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Award for boy who suffered catastrophic brain injury.


A boy who suffered catastrophic brain damage before his birth at a Sheffield hospital has received £500,000 compensation.

The boy, now a teenager, was still in the womb when he suffered a brain haemorrhage with "massive bleeding", the High Court, London, heard. His barrister Simeon Maskrey QC said: "Nobody knows why."

Sheffield Teaching Hospitals NHS Foundation Trust denied clinical negligence played any part in the injuries and agreed to settle his claim without making any admission of liability.

Mr Maskrey added that Royal Hallamshire Hospital staff also mistakenly thought the baby was suffering from leukaemia and a genetic heart defect.

The boy's condition was considered so dire his parents accepted doctors should not intervene and his mother’s labour should run its course.

Mr Maskrey said his case was that their decision had been based on doctors' "incorrect assumptions" and intervention had in fact been necessary.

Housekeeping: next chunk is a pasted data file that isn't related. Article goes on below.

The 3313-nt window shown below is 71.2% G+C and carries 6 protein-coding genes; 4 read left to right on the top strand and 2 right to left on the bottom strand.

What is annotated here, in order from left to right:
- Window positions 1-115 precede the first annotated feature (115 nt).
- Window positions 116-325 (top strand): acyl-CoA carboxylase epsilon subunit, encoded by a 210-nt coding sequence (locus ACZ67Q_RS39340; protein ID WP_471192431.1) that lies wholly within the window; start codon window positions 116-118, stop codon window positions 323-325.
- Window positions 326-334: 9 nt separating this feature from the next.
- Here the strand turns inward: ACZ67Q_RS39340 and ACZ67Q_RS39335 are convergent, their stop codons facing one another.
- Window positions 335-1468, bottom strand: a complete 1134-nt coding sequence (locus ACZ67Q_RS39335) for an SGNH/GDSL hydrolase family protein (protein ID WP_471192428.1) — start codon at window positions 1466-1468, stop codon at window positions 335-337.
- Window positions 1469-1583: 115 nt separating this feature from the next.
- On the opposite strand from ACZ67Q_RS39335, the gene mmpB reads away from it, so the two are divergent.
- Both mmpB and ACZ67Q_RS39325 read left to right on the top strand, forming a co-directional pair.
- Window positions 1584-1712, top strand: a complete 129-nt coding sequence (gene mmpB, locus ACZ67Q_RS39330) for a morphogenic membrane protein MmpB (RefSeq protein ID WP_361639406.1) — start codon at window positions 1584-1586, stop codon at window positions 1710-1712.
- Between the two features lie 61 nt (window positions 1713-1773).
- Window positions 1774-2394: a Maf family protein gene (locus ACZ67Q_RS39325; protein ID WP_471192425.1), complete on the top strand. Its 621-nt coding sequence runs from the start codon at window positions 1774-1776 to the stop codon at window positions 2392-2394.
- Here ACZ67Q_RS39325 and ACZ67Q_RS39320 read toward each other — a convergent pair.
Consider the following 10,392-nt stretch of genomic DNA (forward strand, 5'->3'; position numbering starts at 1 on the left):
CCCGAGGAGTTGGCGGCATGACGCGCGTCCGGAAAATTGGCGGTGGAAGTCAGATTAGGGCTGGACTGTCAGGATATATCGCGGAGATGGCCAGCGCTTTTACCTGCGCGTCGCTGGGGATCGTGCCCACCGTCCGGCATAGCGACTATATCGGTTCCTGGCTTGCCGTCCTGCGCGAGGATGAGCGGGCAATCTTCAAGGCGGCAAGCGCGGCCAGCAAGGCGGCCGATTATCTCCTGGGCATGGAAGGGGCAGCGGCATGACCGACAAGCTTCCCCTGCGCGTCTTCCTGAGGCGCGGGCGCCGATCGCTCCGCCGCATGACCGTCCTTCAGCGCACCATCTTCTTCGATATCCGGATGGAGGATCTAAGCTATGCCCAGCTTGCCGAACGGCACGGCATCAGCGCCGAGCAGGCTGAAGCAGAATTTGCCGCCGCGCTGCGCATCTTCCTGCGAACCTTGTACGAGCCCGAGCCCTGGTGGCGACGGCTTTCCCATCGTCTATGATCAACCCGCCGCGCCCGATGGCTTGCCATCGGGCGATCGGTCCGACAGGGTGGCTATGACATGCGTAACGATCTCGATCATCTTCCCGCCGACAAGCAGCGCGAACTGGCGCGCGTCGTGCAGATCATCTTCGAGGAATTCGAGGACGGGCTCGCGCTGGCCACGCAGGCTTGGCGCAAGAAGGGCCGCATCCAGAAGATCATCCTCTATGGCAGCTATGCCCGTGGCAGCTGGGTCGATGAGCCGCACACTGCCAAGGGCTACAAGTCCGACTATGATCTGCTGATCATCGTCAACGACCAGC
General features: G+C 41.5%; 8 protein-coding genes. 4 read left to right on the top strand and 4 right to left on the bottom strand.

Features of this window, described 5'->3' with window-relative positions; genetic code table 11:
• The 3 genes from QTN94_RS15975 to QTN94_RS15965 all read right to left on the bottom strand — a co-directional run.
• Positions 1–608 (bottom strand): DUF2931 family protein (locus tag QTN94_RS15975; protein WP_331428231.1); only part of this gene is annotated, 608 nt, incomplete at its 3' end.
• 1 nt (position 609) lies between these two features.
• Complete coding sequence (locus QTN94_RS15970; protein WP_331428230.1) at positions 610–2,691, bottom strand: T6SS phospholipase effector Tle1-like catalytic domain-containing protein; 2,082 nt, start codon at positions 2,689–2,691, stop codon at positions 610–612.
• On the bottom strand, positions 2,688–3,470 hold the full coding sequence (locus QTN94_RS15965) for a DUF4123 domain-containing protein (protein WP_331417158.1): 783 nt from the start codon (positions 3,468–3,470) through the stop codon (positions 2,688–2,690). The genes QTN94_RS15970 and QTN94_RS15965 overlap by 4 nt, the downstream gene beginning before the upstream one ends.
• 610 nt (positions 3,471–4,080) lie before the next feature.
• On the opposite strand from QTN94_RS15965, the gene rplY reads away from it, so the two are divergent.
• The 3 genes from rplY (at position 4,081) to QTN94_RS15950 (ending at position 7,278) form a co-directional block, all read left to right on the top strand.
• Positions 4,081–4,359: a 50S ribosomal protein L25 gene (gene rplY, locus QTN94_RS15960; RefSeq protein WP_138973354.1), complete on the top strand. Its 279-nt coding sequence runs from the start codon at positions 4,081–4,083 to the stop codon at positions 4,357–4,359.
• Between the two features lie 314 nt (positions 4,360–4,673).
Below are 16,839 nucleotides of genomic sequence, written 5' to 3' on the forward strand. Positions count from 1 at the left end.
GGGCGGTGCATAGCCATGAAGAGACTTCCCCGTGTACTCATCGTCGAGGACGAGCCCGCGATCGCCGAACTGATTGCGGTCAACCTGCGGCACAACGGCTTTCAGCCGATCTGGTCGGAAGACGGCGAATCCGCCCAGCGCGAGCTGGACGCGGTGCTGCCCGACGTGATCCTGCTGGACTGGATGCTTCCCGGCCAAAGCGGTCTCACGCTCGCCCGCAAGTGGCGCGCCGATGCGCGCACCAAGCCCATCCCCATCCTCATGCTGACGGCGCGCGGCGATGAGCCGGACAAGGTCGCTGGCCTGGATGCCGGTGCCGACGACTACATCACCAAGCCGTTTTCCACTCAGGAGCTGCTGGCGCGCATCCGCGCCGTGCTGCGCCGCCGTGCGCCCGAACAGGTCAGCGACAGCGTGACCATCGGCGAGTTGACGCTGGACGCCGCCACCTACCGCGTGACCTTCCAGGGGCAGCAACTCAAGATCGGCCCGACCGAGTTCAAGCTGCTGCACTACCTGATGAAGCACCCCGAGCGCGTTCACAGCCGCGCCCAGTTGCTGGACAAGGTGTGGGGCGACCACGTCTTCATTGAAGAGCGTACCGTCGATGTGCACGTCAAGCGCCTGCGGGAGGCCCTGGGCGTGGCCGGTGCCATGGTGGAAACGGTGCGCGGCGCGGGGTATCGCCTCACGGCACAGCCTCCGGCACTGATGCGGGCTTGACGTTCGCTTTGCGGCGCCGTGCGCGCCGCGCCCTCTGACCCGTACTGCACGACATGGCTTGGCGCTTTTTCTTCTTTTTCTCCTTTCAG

He also said bleeding continued after the boy's delivery, resulting in "secondary damage" that could have been avoided.

NHS lawyers said appropriate advice and treatment had been given throughout and, by the time of the boy's delivery, the "die was cast" and the damage had already been done.

The boy faces a lifetime of severe disability and Mr Maskrey said the settlement was a "reasonable outcome" for him and his family.

NHS counsel, Philip Havers QC, expressed the trust's "very great regret.” The chief executive wrote a letter of sympathy to the boy's parents.

Judge Margaret Obi approved the £500,000 settlement and said she hoped the payout would give "some comfort" to the teenager and his family.